Morning Jay: Four Enduring Truths of American Elections
We are just a few weeks from the first primaries and caucuses, when Republican voters will begin choosing a nominee. In light of this, I'd like to offer some advice for their consideration -- specifically, four enduring truths of American elections that conservatives and Republicans would do well to take heed of as they consider the candidates seeking their support.
The Democrats ignored these truths in 2009 and 2010, and they paid the price in the 2010 midterms. If Republicans ignore them by choosing a bad nominee, they will pay a similar price next year, giving President Obama an opportunity for reelection despite a miserable economic climate.
1. The two parties have long been roughly equal in strength. This first enduring truth is the most important. However, it is so often overlooked, as the media environment is dominated by triumphalists on both sides who proudly proclaim after every election that this was well and truly the decisive victory against the opposition.
No way! Such an election has yet to happen.
As proof of this, consider the following chart, which tracks a weighted average of the GOP margin of victory or defeat in the House and presidency, by decade.
This chart is striking for how constant it is over the decades. The Democrats dominated the 1930s, but ever since then the two parties split almost equally, with the GOP enjoying a slight advantage in the 1950s and the Democrats a slightly larger one in the 1960s. But otherwise, there's been roughly 50/50 vote hauls.
We can consider this another way: in the last sixty years (from 1950 to 2010), there has been divided party control of the federal government sixty percent of the time. And a large portion of those years of unified control under Democrats saw ideological divisions within their own party; conservative Southerners actually held the balance of power in the unified Democratic governments of 1948-52, 1960-64, and 1966-68.
2. Strong partisans do not dominate the political process. This point builds on the previous one, and is also often lost in the contemporary media environment, which is dominated by strong ideologies. But these true believers, though vociferous, are relatively few in electoral terms. The following graph explains this by tracking the percentage of strong partisans (be they Democrats or Republicans) in the electorate since 1956.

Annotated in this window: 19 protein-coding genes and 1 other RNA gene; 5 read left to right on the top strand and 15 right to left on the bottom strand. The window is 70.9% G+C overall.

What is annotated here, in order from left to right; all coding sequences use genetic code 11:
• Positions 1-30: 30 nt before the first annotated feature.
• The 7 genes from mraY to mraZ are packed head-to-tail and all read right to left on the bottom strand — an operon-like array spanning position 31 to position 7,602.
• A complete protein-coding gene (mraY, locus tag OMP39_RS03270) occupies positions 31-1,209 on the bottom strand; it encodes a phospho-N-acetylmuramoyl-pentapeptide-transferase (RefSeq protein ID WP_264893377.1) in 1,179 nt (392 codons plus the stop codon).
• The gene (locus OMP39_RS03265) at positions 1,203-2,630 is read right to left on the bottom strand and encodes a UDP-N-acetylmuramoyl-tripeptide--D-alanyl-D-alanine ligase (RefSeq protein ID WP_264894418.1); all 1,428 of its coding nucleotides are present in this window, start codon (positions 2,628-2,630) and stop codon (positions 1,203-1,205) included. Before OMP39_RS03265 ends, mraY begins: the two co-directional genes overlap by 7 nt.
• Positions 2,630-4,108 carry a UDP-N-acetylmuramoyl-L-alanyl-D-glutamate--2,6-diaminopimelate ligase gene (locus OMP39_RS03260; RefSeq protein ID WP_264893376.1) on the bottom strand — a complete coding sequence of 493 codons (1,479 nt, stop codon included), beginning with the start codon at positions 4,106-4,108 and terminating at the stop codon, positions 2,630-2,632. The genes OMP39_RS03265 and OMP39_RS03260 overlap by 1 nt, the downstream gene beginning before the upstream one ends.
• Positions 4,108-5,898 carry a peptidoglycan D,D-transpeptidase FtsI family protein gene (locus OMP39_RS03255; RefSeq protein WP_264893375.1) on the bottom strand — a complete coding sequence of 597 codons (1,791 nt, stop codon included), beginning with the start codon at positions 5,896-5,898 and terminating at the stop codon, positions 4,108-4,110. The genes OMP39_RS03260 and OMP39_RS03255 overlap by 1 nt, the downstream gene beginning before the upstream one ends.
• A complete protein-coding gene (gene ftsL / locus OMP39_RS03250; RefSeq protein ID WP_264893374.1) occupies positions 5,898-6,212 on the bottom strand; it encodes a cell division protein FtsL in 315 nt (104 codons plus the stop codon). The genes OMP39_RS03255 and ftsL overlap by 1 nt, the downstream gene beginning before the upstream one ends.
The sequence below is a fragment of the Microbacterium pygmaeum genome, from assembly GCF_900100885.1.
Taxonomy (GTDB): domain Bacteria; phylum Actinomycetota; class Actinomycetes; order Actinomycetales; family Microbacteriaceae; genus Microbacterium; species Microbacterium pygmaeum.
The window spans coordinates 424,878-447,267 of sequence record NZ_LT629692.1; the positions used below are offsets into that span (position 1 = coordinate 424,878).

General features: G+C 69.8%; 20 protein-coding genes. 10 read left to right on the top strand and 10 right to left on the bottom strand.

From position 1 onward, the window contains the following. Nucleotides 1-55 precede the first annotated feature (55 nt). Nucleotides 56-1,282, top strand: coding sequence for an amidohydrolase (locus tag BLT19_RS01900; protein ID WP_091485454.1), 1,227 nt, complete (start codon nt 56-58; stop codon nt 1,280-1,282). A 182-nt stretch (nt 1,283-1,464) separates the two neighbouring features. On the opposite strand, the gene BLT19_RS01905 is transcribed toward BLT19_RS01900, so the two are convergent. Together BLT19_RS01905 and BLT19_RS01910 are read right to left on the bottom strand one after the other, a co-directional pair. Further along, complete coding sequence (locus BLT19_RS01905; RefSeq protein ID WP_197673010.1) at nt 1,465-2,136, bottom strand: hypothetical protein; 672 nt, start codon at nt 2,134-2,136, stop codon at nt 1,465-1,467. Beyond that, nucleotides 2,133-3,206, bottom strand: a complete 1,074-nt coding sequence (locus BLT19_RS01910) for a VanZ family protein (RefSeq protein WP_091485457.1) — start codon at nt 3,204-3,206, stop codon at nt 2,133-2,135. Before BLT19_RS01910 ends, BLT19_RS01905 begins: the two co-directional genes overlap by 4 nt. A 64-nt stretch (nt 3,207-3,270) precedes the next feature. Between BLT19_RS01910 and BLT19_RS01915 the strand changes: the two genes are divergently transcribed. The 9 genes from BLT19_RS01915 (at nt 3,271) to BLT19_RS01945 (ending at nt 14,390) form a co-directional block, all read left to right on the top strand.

As we can see, strong partisanship in aggregate terms has been roughly stable for the last thirty or so years, usually falling between 30 percent and 40 percent. The remaining voters – who constitute a majority – either identify as soft partisans or independents.
3. The swing vote is decisive. Most of the soft partisans and independents mentioned under the second point usually back one side or the other, but a good portion of them are true swing voters. And they tend to be numerous enough to constitute a decisive portion of the electorate. In other words, the side that wins these people wins the election.
[Swing voters in the above graph are those who have switched their party support from the previous election to the current one (and major third party candidacies like John Anderson and Ross Perot are included in these calculations).]
Only a handful of elections –1948, 1956, 1988, and 2004 – have a small number of these swing voters. The remaining contests usually see the swing vote exceed 15 percent of the electorate. Considering how evenly split the parties have been historically, these voters are the prime movers in changes in the partisan makeup of the government.
4. Parties must refine their messages to persuade these swing voters. We can really go back more than 100 years – to the election of 1896 – and see the contours of today’s ideological divide between the two parties. So, there is a great deal of consistency, at least when we examine the broad principles.